Editor’s Note: This issue features essays written by students in FG110 Introduction to Feminist and Gender Studies taught by Dr. Heidi R. Lewis in Block 3. FG110 teaches students how to examine, power, inequality, and privilege along the lines of gender, sexuality, race, socioeconomic status, age, physicality, and other social, cultural, and political markers using multi-, inter-, and transdisciplinary approaches. These essays respond to Spring Awakening, a Tony-award winning show set in the 19th century about a group of adolescents navigating the complexities of sexuality in an era where they have limited access to information,  hosted by Performing Arts at CC and Music, Theatre, & Dance.

 

 

 

Spring Awakening emphasizes the repercussions that come as a result of the clinging to the “innocence” of teenagers so much so that their ignorance and sexual repression creates extremely toxic and unsafe situations. The show emphasizes the dangers that come as a result of sheltering teenagers from issues of sex and sexuality through shame—giving us situations of suicide, rape, teenage pregnancy (followed by a dangerous abortion) and homelessness.

In the textbook, Everyday Women’s and Gender Studies Introductory Concepts edited by Ann Braithwaite and Catherine M. Orr, sociologist Jyoti Puri writes about a nation’s monitoring of citizens’ sexualities in her piece “Sexuality, State and Nation.” She writes, “Nationalism’s greatest impact on matters of sexuality is by defining what is normal and abnormal, what is respectable and what is deviant” (Puri 286). We are shown instances of this in the show in the scenes that take place at school. Throughout the show, the adult figures are shown trying to control everything that the teenagers read, learn and think about.  They are shown what is “respectable” and “normal” through the actions of the adults in their lives. Their parents and instructors teach them that in order to be considered good citizens, they must live their lives in the ways they are expected to, prioritizing faith and schoolwork over everything else.

Because issues of sex and sexuality are never addressed by the adult figures in the show, the teenagers create their own assumptions and ideas on these topics based on what they witness and begin to consider “normal.” There is a moment towards the beginning of the show where a group of teenage girls are talking about who their husbands might be when they grow older. They address their crushes and talk about how it might be to marry them—which is the only form of sexual expression that is made visible through their parents. Braithwaite and Orr’s textbook also includes “Privilege” by Devon W. Carbado where they quote Keith Boykin explaining that, “heterosexual sexual orientation has become so ingrained in our social custom, so destigmatized of our fears about sex, that we often fail to make any connection between heterosexuality and sex” (Carbado 142). While sex as an act is stigmatized and rarely acknowledged, hetero-normative performance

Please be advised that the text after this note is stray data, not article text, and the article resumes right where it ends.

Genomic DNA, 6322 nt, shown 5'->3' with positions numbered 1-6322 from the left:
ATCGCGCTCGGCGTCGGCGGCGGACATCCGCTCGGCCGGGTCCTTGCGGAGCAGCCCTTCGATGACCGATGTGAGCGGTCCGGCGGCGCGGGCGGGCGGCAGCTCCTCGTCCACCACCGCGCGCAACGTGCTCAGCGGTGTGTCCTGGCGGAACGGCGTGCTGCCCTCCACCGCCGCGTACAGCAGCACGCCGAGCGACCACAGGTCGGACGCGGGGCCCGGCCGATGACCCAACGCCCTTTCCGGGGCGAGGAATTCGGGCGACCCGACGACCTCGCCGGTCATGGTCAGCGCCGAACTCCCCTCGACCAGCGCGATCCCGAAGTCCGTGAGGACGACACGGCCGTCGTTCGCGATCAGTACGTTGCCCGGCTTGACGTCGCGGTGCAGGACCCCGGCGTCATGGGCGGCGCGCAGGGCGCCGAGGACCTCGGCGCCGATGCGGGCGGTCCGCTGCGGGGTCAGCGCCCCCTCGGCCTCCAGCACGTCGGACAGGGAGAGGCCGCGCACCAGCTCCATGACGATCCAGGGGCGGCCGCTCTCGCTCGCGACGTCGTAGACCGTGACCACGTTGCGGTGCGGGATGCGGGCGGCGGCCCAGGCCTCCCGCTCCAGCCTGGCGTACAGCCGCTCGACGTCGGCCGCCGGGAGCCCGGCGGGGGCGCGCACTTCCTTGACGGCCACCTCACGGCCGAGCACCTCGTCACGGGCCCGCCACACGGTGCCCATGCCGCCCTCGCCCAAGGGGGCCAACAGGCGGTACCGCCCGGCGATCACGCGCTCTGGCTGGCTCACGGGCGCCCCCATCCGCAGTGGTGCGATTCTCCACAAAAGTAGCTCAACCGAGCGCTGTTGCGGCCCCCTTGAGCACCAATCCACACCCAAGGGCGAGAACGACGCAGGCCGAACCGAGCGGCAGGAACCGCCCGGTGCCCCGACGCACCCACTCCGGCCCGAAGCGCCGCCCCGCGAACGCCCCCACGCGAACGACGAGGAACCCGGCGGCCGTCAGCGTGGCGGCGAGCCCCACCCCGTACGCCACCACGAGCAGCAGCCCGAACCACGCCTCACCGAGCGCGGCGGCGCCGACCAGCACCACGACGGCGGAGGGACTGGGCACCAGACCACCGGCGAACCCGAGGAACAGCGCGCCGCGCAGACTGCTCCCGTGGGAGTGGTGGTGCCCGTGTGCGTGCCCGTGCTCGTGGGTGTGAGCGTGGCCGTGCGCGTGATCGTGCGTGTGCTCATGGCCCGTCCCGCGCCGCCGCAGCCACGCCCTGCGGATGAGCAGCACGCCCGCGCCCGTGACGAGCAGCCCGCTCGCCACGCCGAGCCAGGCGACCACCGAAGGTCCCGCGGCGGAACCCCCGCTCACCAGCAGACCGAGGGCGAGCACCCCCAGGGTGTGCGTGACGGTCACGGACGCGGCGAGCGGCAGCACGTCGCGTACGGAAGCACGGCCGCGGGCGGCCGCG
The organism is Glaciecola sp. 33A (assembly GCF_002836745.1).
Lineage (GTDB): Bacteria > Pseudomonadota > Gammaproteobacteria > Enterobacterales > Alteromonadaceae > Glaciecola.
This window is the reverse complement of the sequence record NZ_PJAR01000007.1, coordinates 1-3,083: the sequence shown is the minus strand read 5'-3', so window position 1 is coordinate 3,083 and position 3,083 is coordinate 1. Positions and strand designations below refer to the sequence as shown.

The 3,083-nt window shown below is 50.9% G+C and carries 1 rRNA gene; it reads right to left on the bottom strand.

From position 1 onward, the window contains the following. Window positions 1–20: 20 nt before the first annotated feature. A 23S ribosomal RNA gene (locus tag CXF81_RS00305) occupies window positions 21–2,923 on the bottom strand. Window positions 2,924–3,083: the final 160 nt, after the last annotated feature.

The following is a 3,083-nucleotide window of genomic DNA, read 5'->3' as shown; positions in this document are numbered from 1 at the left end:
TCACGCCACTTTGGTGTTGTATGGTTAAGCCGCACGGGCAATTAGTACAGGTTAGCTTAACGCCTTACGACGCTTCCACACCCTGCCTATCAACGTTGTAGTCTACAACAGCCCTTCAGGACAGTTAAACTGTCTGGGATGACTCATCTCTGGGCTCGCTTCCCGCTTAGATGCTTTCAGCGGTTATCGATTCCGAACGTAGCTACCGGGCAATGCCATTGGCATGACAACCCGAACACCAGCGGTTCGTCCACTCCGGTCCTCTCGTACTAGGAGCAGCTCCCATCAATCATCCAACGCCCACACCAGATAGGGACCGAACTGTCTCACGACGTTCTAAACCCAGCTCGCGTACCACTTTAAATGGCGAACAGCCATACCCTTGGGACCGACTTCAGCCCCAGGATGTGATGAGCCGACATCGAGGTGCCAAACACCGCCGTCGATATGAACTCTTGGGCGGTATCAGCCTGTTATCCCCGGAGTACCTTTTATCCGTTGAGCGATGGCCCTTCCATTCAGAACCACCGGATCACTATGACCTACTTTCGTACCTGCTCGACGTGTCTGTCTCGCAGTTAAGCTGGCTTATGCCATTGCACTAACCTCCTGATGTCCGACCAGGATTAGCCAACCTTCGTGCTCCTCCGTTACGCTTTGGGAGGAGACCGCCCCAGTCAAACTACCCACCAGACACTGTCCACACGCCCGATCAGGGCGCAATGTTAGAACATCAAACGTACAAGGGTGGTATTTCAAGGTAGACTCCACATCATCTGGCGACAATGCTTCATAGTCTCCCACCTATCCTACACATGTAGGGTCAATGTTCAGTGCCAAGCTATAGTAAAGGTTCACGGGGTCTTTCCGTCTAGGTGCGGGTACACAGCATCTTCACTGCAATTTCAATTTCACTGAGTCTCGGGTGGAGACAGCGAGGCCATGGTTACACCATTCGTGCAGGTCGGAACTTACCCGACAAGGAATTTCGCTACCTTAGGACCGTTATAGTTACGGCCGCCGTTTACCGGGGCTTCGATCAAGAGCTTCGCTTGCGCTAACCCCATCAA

is often openly displayed. Carbado says that, “This socially constructed normalcy of heterosexuality is not due solely to the desexualization of heterosexuality in mainstream political and popular culture. It is due also to the sexualization of heterosexuality as normative and to the gender-norm presumptions about heterosexuality—that it is the normal way sexually to express one’s gender” (Carbado 143).

With the limited information they have about sexuality and sex, the teenagers in the show begin to make assumptions based solely on what their society indicates as being normal and what is not. These assumptions lead to ill-informed decisions, like having unprotected sex without knowing that pregnancy might be a consequence, and unhealthy and toxic repressions of sexuality that lead to depression and eventually suicide for one character.

Spring Awakening is a cautionary tale about how the consequences of sexual repression manifest themselves. Every drastic consequence in the show—Wendla’s death, Moritz’s suicide, Ilse’s homelessness—can be tied back to the sexual repression that the adults in the show inflict. It is painful to realize that all of these consequences could have been prevented, had the parents and teachers in the show taken a second to sexually educate their children.

 

 

 

FemSTEM Symposim featuring Cynthia Chapple

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This year, the FemSTEM Symposium, co-organized and hosted by Professors Heidi R. Lewis, Director and Associate Professor of Feminist & Gender Studies, and Andrea Bruder, Chair and Associate Professor of Mathematics & Computer Science, will feature Cynthia Chapple, Research Chemist and Founder of Black Girls Do STEM (BGDS). BGDS is an organization that provides middle school aged Black girls opportunities to learn, create, and build confidence in their abilities to become STEM professionals while they are still curious and excited to learn new things. Cynthia’s keynote address is at 4 pm on Wednesday, December 11 in the Tutt Science Lecture Hall.